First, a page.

Here comes the scary part, YOUR TEEN IS NOW DRIVING!
Its very important for teens to understand that because they have earned a drivers license, that
does not make them a good driver. Only over time with experience do we become good drivers.
Teens also need to understand that they can lose their license as fast as they got it. Driving is a
privilege, not a right. After teens drive on their own, they get a sense of freedom, and tend to take
risks, hoping that their parents never find out.
Teen Drivers At More Risk
Drivers 15 to 19 years old have very high traffic accident, injury, and conviction rates. Traffic
accidents are the leading cause of death for teenagers. If you are under 18 years old, your risk
of a fatal accident is about 2 1/2 times that of the “average” driver. Your risk of an injury accident
is three times higher than the average driver. The main reason is in experience.
Nearly half of all new drivers 15 to 19 are convicted of a traffic violation in their first year of driving.
Speeding (which often results in loss of vehicle control) is the most common moving violation for
teenage drivers. About 50% of all their traffic convictions are speed violations.
Anyone, who is a parent, was once a teenager, and know how it is. The added problems we
have, are more cars on the road, and not adequate roadways for the amount of vehicles. People
on the road are overly stressed out and impatient. Ohhhh! and the cell phones!
It’s up to parents to make sure they have done everything in their power to make their teen be
the best he/she can be. This takes lots of patience and lots of practice time. Also make sure
you enforce the laws with your teen, of not having other people under 20 in the vehicle for
the first 6 months that they drive.
Driving At Night
According to research by the Allstate Insurance Company, approximately two out of three traffic
deaths occur at night. ” The risks of night driving, with limited visibility and changed perceptions,
are much higher. And its a fact that there are more people driving under the influence at night.
Again, make sure you spend time with your teen driving at night. They need to become familiar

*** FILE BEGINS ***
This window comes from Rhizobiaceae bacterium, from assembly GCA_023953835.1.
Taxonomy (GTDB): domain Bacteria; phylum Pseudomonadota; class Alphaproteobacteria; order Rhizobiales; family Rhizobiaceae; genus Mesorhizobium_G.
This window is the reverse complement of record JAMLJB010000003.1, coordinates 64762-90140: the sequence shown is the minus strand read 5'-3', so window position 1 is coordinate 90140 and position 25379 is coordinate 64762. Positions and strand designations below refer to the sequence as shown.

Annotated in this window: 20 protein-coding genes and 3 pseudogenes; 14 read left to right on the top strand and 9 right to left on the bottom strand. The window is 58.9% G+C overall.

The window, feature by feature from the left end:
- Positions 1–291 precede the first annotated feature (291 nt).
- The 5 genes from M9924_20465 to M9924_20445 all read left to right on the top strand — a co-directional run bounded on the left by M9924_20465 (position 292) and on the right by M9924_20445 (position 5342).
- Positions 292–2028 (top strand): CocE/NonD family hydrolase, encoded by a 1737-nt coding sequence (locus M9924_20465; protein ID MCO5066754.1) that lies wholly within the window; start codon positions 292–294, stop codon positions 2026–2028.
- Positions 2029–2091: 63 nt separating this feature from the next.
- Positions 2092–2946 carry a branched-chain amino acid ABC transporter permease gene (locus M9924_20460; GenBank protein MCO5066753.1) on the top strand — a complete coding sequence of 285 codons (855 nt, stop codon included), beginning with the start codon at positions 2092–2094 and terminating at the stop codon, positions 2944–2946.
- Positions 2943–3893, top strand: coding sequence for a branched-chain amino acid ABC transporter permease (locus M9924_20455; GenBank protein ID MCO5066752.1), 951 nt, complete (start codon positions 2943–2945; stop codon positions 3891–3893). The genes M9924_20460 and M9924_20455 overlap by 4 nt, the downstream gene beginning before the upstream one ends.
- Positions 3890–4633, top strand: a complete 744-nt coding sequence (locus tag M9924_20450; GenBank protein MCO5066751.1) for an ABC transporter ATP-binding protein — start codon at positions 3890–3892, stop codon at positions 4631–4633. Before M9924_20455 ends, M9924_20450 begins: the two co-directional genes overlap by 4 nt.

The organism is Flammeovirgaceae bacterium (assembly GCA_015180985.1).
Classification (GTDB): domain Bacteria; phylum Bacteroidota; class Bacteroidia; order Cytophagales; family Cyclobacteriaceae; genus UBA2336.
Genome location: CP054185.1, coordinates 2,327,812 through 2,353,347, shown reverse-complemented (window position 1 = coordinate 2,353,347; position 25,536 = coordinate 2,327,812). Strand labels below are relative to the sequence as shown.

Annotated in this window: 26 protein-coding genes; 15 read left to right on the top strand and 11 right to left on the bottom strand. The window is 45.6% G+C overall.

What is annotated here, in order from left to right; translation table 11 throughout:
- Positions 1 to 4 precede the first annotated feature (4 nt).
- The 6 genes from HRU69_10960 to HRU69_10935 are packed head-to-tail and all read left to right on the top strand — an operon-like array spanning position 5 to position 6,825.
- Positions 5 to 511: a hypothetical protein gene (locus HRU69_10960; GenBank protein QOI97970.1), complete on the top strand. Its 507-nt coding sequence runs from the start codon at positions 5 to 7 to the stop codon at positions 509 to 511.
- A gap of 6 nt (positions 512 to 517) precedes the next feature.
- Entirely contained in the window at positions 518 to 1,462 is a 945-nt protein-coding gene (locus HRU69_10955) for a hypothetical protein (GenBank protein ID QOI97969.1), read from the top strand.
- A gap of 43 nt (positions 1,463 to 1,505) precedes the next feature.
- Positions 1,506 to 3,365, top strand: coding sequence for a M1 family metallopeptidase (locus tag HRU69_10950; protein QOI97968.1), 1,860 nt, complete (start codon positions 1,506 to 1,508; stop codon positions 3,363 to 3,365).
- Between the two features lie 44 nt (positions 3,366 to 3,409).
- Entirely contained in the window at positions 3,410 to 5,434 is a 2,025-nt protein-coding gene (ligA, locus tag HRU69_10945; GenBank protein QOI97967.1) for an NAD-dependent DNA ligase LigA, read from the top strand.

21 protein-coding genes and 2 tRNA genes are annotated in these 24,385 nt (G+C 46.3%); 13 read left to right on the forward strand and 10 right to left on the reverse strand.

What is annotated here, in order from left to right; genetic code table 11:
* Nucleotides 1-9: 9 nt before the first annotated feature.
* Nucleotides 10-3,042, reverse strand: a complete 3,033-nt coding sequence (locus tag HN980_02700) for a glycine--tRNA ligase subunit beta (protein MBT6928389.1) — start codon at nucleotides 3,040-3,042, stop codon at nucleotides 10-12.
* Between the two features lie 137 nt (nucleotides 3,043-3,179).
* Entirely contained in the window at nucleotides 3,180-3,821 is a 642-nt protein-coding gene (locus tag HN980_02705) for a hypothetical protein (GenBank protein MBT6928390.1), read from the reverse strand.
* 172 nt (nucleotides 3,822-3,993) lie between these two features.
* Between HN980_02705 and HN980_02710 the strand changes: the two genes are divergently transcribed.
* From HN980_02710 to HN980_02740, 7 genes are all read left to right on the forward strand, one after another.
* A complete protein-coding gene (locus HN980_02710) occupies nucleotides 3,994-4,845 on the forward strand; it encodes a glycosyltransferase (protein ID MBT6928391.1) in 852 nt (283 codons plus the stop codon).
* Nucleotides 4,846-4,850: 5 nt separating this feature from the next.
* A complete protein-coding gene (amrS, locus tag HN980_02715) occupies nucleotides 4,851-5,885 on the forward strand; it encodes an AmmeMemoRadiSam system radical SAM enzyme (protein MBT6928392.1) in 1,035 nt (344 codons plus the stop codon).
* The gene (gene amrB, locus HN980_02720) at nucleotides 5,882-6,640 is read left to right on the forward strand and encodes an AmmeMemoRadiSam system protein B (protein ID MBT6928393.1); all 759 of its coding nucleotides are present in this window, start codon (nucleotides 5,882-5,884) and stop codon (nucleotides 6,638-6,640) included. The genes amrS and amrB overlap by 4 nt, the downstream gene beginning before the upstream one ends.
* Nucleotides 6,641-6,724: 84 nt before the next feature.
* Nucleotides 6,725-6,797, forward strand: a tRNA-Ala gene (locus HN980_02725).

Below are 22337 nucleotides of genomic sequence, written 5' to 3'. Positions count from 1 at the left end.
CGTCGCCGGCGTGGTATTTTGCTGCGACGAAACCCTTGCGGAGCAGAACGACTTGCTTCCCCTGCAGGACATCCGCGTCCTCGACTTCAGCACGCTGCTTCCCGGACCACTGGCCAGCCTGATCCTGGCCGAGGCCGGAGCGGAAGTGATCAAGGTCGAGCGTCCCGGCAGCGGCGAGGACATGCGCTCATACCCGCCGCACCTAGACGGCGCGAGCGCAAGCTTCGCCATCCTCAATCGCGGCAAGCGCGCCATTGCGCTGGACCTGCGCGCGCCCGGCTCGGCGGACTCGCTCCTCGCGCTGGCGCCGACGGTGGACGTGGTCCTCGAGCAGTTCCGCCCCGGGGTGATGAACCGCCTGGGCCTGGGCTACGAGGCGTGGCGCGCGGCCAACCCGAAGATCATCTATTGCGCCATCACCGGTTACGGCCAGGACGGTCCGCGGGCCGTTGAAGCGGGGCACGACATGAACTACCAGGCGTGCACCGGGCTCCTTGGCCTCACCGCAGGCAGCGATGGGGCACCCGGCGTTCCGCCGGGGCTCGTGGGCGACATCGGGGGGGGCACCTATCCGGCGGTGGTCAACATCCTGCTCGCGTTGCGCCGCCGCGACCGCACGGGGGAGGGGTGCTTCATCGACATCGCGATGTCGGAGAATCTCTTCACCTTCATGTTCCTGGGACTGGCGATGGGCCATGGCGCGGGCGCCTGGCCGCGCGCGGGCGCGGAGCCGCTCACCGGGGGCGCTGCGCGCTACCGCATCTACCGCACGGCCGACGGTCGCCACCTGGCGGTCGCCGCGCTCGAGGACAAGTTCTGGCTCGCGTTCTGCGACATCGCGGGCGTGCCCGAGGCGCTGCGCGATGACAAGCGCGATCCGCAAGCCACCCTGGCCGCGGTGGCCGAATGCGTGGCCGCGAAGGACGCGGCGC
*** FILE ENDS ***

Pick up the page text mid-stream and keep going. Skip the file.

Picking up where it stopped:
with the glare of oncoming lights, and adjusting speed because of reduced visibility.
Keep your Teenager Responsible For His/Her Own Actions
Teens tend to have a sense of freedom after acquiring their drivers license. Teach them not to
be late, this an easy excuse for speeding.
Make sure their keeping their grades up and any other sign that their not being responsible. Its
easy as parents to lose sight of their time after they get a drivers license. Always know where
their spending their time and with whom.
Parents need to set clear guidelines with their teen. No passengers in the car. No cell phones
on while driving. No eating while they drive. These are all hard things to monitor. Distractions
are blamed on 30% of all traffic accidents among teens.
Parents should always control the keys. You can use driving privileges as leverage. You have
a powerful negotiation tool with driving privileges. The teen driver should be expected to ask
permission before taking the car. Also, make your teen responsible of taking care of the car,
this includes keeping clean both inside and out. Making sure there is gas in the vehicle for
others to use.
Purchasing Insurance For Your Teenage Driver
There is no way around it, insuring your teen is expensive. There are ways to cut cost. It is less
expensive if you put your teen on your existing policy. Most insurance companies give discounts
for students with a “B” grade average. Also insurance companies give discounts if your teen
goes to their office and watches a defensive driving program.
Its worth asking your agent if they offer this program. Last but not least it has been proven that
teens who help pay for their own insurance tend to have less accidents. Parents should consider
adding a million dollar umbrella policy on their homeowners insurance. This will help pay for
anything your automobile insurance won’t cover.
Life Savers For Parents And Teenagers
• Review with your teen what to do in case of an accident
• Keep an (SR1) accident report form in the glove box
• Keep a disposable 35 mm camera in the glove box to take pictures at the scene of the accident
• Review what to do in case of an accident.
• Make sure your teen has a medical ID card in his wallet
• Make sure your teen has your insurance agents business card in his wallet
• Make sure your teen as update proof of insurance in the glove box
• Put an emergency kit in the trunk with duct tape, jumper cables, flashlights, & emergency triangles.
• Keep a list of all emergency numbers in your teens car.
• Make sure they carry a cell phone or pager for emergencies
• Keep a spare key hidden outside the vehicle in a magnetic key box